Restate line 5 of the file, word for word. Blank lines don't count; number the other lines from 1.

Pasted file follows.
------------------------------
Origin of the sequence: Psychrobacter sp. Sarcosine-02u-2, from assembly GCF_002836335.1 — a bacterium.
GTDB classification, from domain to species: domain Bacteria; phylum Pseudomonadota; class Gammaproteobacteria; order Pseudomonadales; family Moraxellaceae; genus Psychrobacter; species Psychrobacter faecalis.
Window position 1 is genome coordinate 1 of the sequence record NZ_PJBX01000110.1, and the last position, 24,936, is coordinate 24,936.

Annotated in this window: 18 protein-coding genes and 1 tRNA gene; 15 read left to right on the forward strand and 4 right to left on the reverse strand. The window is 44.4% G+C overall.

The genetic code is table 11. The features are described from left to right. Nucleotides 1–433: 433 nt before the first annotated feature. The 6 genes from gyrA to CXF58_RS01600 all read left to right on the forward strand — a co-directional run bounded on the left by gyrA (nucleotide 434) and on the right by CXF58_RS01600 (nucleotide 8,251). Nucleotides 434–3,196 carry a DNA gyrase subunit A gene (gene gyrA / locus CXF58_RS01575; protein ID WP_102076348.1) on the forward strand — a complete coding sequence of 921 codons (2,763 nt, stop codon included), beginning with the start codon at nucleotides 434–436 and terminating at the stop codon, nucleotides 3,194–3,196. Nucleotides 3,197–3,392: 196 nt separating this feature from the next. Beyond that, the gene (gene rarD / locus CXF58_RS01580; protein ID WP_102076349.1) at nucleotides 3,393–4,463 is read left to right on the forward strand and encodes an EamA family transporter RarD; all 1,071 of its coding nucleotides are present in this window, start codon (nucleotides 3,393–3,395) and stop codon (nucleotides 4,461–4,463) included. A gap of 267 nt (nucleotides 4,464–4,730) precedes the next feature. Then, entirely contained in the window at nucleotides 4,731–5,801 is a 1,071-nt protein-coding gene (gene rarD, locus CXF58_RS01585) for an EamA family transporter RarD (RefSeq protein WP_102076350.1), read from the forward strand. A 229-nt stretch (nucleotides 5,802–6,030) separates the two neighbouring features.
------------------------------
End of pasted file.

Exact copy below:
The genetic code is table 11. The features are described from left to right. Nucleotides 1–433: 433 nt before the first annotated feature. The 6 genes from gyrA to CXF58_RS01600 all read left to right on the forward strand — a co-directional run bounded on the left by gyrA (nucleotide 434) and on the right by CXF58_RS01600 (nucleotide 8,251). Nucleotides 434–3,196 carry a DNA gyrase subunit A gene (gene gyrA / locus CXF58_RS01575; protein ID WP_102076348.1) on the forward strand — a complete coding sequence of 921 codons (2,763 nt, stop codon included), beginning with the start codon at nucleotides 434–436 and terminating at the stop codon, nucleotides 3,194–3,196. Nucleotides 3,197–3,392: 196 nt separating this feature from the next. Beyond that, the gene (gene rarD / locus CXF58_RS01580; protein ID WP_102076349.1) at nucleotides 3,393–4,463 is read left to right on the forward strand and encodes an EamA family transporter RarD; all 1,071 of its coding nucleotides are present in this window, start codon (nucleotides 3,393–3,395) and stop codon (nucleotides 4,461–4,463) included. A gap of 267 nt (nucleotides 4,464–4,730) precedes the next feature. Then, entirely contained in the window at nucleotides 4,731–5,801 is a 1,071-nt protein-coding gene (gene rarD, locus CXF58_RS01585) for an EamA family transporter RarD (RefSeq protein WP_102076350.1), read from the forward strand. A 229-nt stretch (nucleotides 5,802–6,030) separates the two neighbouring features.